Humans are such fragile entities

posted in: Science fact, Science fiction | 12

The more I read about the strangeness of our universe, the more I wonder if we, humanity, will ever colonise other planets. There’s not much chance we’ll settle on a diamond planet and I have to wonder how we’d go on many of the ‘earthlike’ planets already pinpointed. We are such fragile entities, we humans.

I’m in the throes of writing a sequel to my space opera Morgan’s Choice, which accepts the existence of political groupings of star systems into coalitions, federations and the like. Hey, I’m not special in that respect. Lots of SF writers have done the same thing, with great success – Elizabeth Moon, Jack McDevitt, Isaac Asimov etc etc and of course, Star Trek, Star Wars and the like. But how likely is it really?

Like all other animals we are closely attuned to our environment, more so than many of us actually realise anymore. In these days of electricity we can heat or cool our homes, spend half the night watching TV, or reading books, source food from all over the world so nothing is ever out of season, cross distances that took years in days. Yet we cannot escape the factors which shaped us.

I think there are five vital factors we will not easily overcome.

The first is our perception of time.

I use the word ‘perception’ advisedly, because time is something we measure for ourselves to put ourselves into context, if you will. But whether we think the sun is rising where we are, or setting, our bodies are built to expect a ‘day’ of twenty-four hours or so, because that’s how long it takes for the planet to revolve on its axis. What’s more, if we are suddenly wrenched from one time of day to another, as happens with long distance air travel, it takes time for our bodies to adjust. (It’s called jet lag)

Next is gravity, what we call weight.

We have evolved to suit the amount of force the planet exerts upon is. The advent of space travel and weightlessness has proved how important gravity is to our ability to function. Without gravity our bones lose density and muscles atrophy.

Then we move on to air.

Most of our atmosphere, what we breathe, is nitrogen, with twenty-three percent oxygen and a bunch of other gases in smaller quantities, including carbon dioxide. It also has a level of density. There’s more of it at lower altitude (see gravity). See what happens to mountain climbers if they climb before becoming acclimatised. Their bodies can’t cope. And if that mixture of gases changes past a certain level of tolerance, then what?

Then there’s temperature.

Humans exist in an apparently wide range of climates, providing they can find protection from the elements. But the range is actually not that wide in the scheme of things. This article in New Scientist speculates that global warming of only about 11° would render many places on our own planet ‘unliveable’.

The last factor is light.

Earth orbits a G class star which emits light towards the red end of the spectrum. We’re used to seeing colours in that light. If we lived on a world orbiting a cooler star with redder light, or a brighter star with more bluish light, we’d see colours differently.

Humans are adaptable. That’s why the species has been so successful. But even so, we’ve only ever had to adapt to the extremes of one planet. If humans are to venture to other planets I believe we will have two choices; terraform the planet into another Earth or modify the settlers to cope with the conditions. That would mean physically very different races of humanity occupying different planets. And here again, SF can offer plenty of examples. One that springs to mind is Moon and McCaffrey’s joint effort, Sassinak, where members of the Star Fleet have different body characteristics, depending on which planet they come from.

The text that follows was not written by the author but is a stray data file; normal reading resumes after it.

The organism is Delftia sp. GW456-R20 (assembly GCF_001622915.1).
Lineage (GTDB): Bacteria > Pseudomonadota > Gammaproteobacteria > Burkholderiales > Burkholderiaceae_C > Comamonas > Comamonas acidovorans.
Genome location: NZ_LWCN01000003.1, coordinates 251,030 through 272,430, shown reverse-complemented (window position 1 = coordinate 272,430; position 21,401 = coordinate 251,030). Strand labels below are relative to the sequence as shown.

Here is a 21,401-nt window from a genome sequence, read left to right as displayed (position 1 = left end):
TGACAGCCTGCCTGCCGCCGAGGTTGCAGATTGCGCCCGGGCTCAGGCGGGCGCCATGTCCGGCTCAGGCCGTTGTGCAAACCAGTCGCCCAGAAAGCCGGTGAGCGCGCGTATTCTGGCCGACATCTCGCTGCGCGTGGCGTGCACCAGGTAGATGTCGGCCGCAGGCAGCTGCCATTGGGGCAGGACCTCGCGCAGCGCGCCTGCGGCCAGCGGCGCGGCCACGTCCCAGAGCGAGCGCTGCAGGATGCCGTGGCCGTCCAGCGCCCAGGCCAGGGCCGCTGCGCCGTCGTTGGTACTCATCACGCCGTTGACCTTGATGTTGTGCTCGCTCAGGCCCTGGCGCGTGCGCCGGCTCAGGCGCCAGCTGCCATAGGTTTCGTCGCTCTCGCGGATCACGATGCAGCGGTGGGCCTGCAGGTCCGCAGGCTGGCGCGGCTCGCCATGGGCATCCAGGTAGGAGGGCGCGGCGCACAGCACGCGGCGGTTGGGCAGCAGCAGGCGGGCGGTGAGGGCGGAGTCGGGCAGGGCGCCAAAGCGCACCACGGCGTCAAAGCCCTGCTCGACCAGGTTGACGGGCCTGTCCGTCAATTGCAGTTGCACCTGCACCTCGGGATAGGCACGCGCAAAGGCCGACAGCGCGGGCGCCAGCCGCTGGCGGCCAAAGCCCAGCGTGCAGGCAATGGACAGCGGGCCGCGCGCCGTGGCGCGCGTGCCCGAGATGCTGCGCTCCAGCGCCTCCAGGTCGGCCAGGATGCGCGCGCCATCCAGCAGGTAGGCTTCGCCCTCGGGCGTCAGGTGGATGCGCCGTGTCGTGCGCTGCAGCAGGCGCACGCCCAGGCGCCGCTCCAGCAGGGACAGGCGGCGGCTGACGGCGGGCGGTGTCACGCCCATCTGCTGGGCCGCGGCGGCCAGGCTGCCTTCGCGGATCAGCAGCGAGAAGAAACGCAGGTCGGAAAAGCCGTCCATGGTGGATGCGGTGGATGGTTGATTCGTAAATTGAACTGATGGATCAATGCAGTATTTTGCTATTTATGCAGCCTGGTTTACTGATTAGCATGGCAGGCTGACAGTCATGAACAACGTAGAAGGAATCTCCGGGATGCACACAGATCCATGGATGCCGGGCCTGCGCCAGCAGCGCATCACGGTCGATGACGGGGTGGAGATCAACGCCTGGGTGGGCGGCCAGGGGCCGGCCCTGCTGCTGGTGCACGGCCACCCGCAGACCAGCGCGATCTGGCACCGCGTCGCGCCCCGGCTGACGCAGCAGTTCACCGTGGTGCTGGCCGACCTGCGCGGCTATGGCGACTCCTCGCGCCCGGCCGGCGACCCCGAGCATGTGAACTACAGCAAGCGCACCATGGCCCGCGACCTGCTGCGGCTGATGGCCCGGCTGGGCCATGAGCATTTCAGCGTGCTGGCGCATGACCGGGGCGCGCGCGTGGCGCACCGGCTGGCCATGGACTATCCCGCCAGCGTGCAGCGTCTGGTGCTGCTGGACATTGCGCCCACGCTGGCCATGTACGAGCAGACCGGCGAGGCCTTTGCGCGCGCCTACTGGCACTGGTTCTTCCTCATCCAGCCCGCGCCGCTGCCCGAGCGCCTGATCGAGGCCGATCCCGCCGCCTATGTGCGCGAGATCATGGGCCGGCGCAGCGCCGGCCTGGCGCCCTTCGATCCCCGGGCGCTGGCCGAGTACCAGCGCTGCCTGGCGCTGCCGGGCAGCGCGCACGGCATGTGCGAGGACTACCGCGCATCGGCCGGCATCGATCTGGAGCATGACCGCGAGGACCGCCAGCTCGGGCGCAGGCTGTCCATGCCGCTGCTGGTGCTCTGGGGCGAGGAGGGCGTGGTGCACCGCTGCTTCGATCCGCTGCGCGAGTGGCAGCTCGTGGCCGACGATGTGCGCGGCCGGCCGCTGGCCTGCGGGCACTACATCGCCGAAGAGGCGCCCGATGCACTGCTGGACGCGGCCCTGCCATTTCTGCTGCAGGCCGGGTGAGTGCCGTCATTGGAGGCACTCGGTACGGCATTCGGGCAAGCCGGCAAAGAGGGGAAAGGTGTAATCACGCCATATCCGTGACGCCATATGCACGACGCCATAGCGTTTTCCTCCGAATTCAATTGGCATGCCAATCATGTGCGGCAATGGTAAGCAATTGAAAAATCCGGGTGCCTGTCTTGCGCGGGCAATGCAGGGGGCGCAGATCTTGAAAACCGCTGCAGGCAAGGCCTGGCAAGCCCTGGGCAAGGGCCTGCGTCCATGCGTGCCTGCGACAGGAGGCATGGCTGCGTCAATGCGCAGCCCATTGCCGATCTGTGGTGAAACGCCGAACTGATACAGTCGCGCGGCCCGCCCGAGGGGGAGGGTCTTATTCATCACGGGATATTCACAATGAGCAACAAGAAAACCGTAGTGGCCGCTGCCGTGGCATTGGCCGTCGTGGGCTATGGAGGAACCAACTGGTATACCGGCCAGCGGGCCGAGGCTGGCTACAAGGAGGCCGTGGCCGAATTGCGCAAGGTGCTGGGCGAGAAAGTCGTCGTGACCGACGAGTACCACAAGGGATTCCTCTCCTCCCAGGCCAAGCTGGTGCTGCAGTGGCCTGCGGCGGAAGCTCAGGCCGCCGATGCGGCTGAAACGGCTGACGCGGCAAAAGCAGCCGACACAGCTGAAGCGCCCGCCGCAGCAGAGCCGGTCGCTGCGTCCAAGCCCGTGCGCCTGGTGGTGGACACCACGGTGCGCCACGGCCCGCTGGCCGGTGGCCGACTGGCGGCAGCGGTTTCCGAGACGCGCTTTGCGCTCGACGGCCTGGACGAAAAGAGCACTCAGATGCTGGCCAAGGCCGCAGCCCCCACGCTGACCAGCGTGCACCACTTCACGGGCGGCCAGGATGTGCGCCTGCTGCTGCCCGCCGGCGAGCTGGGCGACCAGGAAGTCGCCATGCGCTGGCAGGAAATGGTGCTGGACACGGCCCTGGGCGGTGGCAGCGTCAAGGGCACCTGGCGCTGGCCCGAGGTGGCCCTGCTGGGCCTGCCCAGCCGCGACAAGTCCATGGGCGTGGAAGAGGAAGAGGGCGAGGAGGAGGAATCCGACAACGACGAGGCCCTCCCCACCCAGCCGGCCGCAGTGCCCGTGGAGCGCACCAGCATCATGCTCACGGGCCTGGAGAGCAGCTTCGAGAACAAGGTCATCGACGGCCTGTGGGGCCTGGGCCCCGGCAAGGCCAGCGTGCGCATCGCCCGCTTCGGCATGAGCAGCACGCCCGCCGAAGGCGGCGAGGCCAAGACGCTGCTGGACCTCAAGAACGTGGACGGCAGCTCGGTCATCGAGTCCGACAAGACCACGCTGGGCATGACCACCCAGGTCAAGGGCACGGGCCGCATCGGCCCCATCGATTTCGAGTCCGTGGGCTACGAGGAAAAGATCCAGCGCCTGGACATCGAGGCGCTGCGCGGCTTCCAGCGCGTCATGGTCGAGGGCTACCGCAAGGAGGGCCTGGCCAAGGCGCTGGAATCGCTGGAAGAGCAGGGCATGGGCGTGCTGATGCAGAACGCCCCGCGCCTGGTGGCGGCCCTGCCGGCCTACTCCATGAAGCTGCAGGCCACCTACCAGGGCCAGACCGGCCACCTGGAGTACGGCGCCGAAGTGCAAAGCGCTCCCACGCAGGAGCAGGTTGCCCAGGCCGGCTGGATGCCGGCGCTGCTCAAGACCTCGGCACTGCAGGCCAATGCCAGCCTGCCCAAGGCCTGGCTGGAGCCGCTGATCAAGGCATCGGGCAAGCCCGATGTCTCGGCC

I admit I don’t take that route in my own writing. I simply assume all planets are earthlike, with only small variations in light, heat, time and gravity. I reckon I’m in pretty good company. Come on SF fans and writers, what do you do, what do you prefer?

12 Responses

  1. 500 million is a very big number « Greta van der Rol

    […] Yes, I know life doesn’t HAVE to be confined to the Golidlocks zone (the space around a star where liquid water could exist). After all, life doesn’t have to look like Earth life. And nobody is suggesting that ‘life’ means technology. And nobody is suggesting that there might be lots of excellent reasons why life didn’t form on these planets, or why beings like us couldn’t exist on those planets. I talked about this a bit here. […]

  2. Michael Formichelli

    Take heart!
    We’ve already figured out how to terraform planets using bacteria. As it turns out, we’re also made of the most common elements in the visible universe, so the odds of us finding a place that can easily be adapted to live in are actually pretty high. Mars, for example, by some NASA estimates, can be turned into a breathable, livable world within about 100-200 years (chump change in the grand scheme of things). We can also live in domes, caves, or other sealed environments. And that’s just with the tech we have now! Think about what we can do 300 years from now!

    • Robin Helweg-Larsen

      Love it, Michael! The only problem I have with Mars is the sun being so tiny and weak at that distance… about one quarter size and strength. That may be OK for polar types, but I was raised in the tropics and I like my sun.

  3. pibarrington

    Speaking of adaption, there was a great short story that I cannot remember the author or title or anthology but it was about a group of human colonists who kept to themselves and adopted severe Victorian clothing and rigid behavior claiming it was due to religion. One brave soul traveled there and discovered they had interbred with dolphin like “aliens” native to that planet and the reason for the nearly complete hiding of their bodies under the clothing was to hide the resulting gills of that interbreeding. They could now survive under and above water. Your post brought that to mind…